What To Look For When Visiting Your Parents – Signs Your Loved One Needs More Assistance and Tips for Starting the Conversation

large family opening Christmas presents

When visiting your aging parents over the holidays, you may notice that one or both have lost weight, or you find expired or rotting food in their refrigerator, or even cooked food in the oven that was never eaten.  Their home may be unkept either inside or out…or both.  Or you find expired medications, or that they are simply not taking their medications.  Possibly they are having a hard time keeping up with simple tasks or making easy decisions.  These are all signs that your loved ones are struggling and need more help.

These visits provide an important opportunity to observe your parents’ physical and mental state to determine whether they’re thriving on their own or may require additional help.  The pressure of cooking and hosting, or the activity and noise of lots of children in the house, can throw anyone off.  So think of this as a time to reconnect, observe and get an update on how your parents are doing.  But while you are enjoying that pumpkin pie and laughing at old family stories, keep your eye out for signs that they might need more help.

According to the Institute on Aging, nearly one third of seniors live alone and their physical limitations and prevalence of depression are likely to increase with age.  The AARP reports that nearly 90 percent of seniors want to stay in their home and “age in place,” even when they need assistance.  It’s easy for parents to hide their day-to-day challenges over the phone or during quick visits, but the holiday season offers more time for you to see things as they are.  This is a great opportunity to check in on whether your senior parents are struggling to complete their daily tasks, and to have a conversation about their long-term goals and care plans.

If you are noticing small signs of gradual decline, there’s no need to have a heavy talk during the holidays, says Barbara Silverstone, co-author of You & Your Aging ParentIf your relationship with your parents is fairly good, she adds, issues may come up naturally in conversation.  Instead, enjoy the time together with family pitching in with cooking, cleaning and driving as much as you can.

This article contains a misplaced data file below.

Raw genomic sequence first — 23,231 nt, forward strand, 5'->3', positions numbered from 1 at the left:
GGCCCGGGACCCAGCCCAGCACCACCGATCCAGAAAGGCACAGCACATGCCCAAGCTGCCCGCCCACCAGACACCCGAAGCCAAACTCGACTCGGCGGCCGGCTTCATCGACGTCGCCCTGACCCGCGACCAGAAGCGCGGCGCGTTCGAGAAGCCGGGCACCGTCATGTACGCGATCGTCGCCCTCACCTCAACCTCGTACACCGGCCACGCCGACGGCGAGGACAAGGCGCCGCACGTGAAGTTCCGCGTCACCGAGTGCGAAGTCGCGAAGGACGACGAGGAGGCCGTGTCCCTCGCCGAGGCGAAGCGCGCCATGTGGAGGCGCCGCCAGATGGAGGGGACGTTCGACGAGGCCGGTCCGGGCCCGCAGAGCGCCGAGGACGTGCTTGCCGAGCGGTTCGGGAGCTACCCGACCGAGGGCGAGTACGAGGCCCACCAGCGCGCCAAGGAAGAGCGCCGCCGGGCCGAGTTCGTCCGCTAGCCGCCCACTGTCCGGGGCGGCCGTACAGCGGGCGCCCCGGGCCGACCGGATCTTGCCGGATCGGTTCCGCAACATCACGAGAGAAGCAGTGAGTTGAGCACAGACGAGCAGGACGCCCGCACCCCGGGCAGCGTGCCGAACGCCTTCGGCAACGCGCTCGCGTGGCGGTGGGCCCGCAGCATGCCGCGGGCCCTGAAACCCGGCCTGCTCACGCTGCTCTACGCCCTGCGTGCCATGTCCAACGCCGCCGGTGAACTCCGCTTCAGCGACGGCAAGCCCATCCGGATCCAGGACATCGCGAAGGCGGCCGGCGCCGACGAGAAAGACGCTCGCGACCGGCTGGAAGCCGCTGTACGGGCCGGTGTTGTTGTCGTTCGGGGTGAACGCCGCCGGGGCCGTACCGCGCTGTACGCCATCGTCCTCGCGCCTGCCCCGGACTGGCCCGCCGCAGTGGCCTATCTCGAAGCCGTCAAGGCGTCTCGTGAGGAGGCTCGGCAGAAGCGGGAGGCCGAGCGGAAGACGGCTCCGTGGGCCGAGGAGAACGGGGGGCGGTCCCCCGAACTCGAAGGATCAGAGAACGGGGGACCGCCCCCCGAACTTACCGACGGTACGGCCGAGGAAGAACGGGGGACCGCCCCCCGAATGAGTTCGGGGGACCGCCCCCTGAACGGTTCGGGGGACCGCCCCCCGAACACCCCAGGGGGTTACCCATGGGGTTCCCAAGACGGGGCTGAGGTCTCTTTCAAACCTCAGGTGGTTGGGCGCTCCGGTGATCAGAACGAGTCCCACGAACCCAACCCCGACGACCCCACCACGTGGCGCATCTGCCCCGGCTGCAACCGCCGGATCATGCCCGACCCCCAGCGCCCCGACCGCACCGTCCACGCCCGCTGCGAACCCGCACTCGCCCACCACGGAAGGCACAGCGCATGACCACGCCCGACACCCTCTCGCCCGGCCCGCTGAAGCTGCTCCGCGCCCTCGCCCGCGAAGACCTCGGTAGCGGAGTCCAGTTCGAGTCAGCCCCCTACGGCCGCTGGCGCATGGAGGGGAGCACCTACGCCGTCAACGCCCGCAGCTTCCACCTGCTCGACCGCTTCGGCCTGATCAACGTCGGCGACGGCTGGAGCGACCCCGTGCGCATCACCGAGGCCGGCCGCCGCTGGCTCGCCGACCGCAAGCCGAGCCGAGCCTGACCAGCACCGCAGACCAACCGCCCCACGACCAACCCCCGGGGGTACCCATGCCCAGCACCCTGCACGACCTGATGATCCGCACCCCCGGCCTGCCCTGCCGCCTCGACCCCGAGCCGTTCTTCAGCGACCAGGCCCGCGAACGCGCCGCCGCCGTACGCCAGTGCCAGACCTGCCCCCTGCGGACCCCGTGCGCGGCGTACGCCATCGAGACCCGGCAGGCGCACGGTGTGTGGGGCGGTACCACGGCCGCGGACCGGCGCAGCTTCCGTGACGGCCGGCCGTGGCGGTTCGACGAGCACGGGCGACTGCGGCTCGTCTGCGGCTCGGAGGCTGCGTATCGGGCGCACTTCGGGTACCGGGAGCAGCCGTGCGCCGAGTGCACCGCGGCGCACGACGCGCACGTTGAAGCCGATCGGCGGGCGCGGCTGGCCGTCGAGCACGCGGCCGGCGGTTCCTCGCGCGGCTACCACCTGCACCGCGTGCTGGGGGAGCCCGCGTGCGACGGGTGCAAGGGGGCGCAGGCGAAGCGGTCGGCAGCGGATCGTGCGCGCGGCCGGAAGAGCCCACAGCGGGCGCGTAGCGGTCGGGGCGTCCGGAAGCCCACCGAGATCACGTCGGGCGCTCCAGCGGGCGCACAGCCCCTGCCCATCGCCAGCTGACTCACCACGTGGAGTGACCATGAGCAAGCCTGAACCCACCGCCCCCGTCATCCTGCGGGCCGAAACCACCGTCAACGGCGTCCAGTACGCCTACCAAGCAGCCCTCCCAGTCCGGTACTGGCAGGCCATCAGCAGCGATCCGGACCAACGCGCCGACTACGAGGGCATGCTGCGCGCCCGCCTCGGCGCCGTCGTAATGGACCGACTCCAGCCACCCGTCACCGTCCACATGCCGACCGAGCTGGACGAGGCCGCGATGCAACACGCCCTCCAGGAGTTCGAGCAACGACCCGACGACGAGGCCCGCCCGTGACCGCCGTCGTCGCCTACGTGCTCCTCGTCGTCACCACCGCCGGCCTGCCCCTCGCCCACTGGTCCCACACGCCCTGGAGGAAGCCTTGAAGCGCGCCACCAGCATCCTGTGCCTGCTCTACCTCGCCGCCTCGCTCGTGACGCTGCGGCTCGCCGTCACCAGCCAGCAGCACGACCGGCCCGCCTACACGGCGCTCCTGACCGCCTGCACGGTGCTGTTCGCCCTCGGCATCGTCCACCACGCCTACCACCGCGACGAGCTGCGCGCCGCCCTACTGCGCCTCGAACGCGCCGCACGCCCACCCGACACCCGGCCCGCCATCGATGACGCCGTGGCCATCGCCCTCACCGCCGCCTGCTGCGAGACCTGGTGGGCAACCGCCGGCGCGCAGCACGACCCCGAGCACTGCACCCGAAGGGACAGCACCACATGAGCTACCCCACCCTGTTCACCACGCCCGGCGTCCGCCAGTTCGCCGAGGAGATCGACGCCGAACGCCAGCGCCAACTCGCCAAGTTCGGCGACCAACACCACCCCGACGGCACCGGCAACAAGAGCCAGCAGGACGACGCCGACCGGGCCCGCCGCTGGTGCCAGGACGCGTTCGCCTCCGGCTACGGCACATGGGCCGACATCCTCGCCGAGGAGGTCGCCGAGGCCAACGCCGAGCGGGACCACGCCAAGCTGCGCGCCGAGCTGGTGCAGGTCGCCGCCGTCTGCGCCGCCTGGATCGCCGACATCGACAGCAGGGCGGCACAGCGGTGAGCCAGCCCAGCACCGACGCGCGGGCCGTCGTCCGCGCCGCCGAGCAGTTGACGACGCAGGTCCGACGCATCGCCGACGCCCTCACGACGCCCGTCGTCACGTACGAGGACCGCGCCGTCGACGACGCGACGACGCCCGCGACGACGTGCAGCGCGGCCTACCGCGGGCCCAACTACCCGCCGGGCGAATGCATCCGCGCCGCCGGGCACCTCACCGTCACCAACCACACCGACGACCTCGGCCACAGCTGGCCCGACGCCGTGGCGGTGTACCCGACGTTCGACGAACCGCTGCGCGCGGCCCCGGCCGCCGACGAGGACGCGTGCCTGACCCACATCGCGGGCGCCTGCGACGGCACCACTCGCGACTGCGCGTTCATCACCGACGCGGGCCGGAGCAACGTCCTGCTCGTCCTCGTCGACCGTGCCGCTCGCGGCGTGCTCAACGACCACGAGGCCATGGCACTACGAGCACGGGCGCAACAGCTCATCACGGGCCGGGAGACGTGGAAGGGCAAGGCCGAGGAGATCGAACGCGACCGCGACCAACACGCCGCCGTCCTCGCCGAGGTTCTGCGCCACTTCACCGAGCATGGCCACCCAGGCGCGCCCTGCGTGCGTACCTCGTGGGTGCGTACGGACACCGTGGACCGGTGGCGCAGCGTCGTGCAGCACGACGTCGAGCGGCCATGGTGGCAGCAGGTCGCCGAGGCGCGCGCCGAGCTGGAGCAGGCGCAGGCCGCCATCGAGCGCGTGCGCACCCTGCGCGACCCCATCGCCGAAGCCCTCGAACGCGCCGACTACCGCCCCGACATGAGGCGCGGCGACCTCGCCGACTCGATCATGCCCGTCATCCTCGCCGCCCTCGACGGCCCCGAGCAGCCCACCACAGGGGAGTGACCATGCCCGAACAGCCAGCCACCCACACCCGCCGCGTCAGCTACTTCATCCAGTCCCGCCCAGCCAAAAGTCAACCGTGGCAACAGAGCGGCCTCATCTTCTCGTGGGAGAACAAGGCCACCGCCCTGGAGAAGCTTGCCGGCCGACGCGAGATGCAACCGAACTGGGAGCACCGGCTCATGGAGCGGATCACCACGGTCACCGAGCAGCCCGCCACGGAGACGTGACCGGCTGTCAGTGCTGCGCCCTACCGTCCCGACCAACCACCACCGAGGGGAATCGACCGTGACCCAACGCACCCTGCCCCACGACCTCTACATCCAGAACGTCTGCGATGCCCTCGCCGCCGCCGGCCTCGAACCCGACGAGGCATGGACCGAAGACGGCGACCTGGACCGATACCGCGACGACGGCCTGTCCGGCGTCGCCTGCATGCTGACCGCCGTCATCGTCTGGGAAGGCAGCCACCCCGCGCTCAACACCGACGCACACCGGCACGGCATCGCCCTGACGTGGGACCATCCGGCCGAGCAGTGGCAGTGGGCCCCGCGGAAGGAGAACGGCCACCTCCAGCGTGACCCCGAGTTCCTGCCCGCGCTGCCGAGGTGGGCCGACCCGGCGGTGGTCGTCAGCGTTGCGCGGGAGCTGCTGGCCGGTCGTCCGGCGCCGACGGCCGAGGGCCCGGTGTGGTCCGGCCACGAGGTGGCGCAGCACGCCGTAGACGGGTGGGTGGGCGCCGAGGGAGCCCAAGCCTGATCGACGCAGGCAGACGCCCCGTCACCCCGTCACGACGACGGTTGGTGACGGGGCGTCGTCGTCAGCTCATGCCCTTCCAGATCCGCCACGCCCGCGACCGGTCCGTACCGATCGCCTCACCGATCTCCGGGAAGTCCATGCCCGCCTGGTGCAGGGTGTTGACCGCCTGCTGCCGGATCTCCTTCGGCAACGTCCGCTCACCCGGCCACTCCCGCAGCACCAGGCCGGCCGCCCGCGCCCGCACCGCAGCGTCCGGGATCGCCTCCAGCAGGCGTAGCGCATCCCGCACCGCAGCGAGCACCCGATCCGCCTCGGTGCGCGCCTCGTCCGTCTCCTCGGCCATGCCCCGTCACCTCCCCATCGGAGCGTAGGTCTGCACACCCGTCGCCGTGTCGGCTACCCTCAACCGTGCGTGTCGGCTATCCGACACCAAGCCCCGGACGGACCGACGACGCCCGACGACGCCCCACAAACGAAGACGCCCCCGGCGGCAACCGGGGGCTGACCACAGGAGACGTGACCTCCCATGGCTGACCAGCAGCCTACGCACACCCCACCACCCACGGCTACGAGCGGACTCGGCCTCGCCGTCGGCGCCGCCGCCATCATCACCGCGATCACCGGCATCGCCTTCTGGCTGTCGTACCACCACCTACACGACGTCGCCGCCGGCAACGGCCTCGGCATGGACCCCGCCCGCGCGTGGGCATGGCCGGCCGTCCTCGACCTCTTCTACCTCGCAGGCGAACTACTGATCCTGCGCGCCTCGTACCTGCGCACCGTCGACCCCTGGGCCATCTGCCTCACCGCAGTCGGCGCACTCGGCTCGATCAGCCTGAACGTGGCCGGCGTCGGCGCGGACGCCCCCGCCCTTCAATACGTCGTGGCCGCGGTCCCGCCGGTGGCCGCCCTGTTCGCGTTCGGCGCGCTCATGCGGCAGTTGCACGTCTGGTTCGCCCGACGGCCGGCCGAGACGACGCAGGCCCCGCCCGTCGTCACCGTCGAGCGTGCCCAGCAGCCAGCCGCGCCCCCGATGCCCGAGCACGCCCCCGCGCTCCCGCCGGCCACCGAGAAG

Here are some things you may ask yourself when visiting your loved one:

  • Is your loved one getting together with friends or participating in activities they enjoy? It’s a fact that social isolation and loneliness can lead to depression.
  • Is your loved one repeating themselves or asking the same thing over and over?
  • Do they get tongue-tied?
  • Do they get lost when they drive to a familiar place? Does your loved one’s car have any signs of fender benders?
  • Can your loved ones remember commitments such as doctor’s appointments, plans with friends, car maintenance appointments, etc?
  • Do your loved ones have the ability to learn something new? Is your mom or dad struggling to absorb and retain new information? 
  • Is trying a new activity unusually difficult?
  • Are your loved ones struggling to manage finances? Are bills piling up or other problem-solving skills declining?
  • Are your loved ones able to make good judgements and good decisions?
  • Have you noticed any behaviors or situations that seem out of the ordinary?
  • Is your loved one in poor hygiene, have a lack of grooming, weight loss, poor balance or bruises?
  • Are they able to cook nutritious meals for themselves?
  • Is the medicine in their bathroom expired? Are they able to manage medications by themselves?
  • Are your loved ones able to keep track of time?
  • Is your loved one having a hard time remembering what day it is? Are they losing track of time on an even larger scale?

Aside from the above mentioned, many seniors will exhibit physical signs of this cognitive decline.  There are several additional warning behaviors to look for such as agitation, wandering, picking at the air, sleep problems, eating problems and incontinence.

These questions are only meant to open up conversation, and always start out with the positive.  Ask them, “What are your long-term goals and how can I support them?”  If your parent wants to stay at home but you noticed they are having issues keeping it clean, politely suggest hiring a cleaning service.  If they are lonely, encourage outings or arrange for a weekly visitor.  If they are interested in senior living, research places in the area and schedule tours.  If they need too much assistance, you may need to move them into an Assisted Living or Memory Care community.

It is often not an easy time to have that conversation with your loved ones.  Please let us know if there is anything we can do to help you.  We are always here to provide guidance in these challenging situations.  Call us at 253-752-6621.

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